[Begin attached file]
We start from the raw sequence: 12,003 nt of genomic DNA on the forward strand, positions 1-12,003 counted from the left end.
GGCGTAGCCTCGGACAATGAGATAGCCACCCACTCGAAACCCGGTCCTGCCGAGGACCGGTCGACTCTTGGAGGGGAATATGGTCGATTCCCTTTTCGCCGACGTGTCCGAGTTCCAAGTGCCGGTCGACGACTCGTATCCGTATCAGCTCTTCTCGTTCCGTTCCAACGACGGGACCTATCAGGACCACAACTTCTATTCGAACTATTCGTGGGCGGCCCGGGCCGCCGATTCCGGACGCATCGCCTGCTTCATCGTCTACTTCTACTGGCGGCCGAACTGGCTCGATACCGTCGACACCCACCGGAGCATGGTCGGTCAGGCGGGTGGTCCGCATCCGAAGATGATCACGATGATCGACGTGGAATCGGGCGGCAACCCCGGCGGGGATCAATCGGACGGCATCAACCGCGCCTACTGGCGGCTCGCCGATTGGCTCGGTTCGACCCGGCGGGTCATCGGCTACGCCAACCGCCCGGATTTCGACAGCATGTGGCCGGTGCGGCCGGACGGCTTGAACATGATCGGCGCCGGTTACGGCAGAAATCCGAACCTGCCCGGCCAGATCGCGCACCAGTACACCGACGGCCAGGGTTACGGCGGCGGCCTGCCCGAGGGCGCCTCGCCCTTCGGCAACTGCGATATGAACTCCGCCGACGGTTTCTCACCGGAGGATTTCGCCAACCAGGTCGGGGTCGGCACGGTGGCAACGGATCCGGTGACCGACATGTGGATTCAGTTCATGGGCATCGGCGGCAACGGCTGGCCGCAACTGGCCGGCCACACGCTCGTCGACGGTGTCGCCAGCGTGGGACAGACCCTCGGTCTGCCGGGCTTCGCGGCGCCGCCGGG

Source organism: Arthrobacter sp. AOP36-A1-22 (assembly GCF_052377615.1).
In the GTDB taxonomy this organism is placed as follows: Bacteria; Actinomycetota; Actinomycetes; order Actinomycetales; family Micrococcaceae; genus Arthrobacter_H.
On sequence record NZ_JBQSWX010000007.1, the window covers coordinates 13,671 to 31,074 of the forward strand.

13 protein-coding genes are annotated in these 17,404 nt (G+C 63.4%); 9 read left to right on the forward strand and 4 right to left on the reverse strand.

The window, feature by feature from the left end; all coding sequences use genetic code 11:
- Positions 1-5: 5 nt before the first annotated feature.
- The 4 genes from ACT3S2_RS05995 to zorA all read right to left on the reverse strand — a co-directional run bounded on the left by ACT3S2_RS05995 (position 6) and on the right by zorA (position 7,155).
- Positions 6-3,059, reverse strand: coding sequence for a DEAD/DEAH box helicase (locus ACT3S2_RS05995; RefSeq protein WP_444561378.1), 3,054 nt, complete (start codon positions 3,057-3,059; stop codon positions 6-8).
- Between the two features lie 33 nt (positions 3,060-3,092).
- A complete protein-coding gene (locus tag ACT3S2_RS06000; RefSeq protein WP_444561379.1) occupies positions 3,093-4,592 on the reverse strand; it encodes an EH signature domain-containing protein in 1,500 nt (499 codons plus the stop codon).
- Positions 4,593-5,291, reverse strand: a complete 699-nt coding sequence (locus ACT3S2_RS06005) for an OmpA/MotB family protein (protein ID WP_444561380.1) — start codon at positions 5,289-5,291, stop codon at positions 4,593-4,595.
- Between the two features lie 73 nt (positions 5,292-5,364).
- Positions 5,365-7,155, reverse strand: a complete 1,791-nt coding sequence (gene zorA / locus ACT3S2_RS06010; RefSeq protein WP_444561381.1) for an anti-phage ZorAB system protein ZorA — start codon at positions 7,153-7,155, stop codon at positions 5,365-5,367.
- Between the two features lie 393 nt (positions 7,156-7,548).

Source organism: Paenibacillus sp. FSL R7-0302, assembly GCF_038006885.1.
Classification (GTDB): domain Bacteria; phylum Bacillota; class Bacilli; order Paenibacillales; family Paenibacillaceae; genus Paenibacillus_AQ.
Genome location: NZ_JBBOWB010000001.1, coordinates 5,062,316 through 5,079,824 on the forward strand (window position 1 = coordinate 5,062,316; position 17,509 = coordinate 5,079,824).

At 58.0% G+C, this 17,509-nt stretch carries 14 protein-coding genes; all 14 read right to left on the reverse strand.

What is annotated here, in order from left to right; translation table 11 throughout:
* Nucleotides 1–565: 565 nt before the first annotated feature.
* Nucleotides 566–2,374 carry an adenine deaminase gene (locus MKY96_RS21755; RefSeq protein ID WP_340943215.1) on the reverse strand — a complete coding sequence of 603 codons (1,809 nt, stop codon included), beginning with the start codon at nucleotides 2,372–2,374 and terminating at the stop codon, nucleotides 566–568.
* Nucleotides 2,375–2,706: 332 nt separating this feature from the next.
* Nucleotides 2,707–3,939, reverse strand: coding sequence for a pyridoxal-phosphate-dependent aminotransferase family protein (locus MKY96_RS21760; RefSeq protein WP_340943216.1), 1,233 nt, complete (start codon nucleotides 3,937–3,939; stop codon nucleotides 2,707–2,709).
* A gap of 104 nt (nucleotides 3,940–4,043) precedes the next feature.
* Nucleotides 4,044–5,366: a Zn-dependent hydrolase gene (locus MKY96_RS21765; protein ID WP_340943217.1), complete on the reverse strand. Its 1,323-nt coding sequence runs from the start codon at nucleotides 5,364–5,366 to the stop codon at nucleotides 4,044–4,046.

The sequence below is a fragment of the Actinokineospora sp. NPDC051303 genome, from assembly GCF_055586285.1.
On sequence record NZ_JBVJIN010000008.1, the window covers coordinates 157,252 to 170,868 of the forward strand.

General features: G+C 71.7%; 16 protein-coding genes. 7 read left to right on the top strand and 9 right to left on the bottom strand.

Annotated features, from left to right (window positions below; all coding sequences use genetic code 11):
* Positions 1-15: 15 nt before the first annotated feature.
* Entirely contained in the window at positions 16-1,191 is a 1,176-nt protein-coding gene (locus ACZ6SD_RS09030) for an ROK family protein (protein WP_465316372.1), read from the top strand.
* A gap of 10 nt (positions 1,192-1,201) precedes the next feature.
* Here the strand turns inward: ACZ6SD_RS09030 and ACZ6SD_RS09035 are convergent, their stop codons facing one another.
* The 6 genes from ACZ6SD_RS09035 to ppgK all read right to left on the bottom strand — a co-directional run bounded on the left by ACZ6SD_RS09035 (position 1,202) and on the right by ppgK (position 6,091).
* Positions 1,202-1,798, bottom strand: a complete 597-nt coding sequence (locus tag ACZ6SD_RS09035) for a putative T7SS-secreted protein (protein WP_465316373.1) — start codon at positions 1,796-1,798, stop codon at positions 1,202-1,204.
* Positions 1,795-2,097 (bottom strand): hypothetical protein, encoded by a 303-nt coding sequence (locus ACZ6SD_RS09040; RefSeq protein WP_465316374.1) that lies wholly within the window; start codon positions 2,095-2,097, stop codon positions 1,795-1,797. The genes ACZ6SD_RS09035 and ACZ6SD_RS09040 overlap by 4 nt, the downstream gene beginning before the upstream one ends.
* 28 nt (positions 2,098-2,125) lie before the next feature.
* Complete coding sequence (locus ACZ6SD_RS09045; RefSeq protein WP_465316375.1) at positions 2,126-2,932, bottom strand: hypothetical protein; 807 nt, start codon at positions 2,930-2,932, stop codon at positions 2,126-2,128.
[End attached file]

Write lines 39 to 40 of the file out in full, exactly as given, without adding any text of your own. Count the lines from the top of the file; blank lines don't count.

* 28 nt (positions 2,098-2,125) lie before the next feature.
* Complete coding sequence (locus ACZ6SD_RS09045; RefSeq protein WP_465316375.1) at positions 2,126-2,932, bottom strand: hypothetical protein; 807 nt, start codon at positions 2,930-2,932, stop codon at positions 2,126-2,128.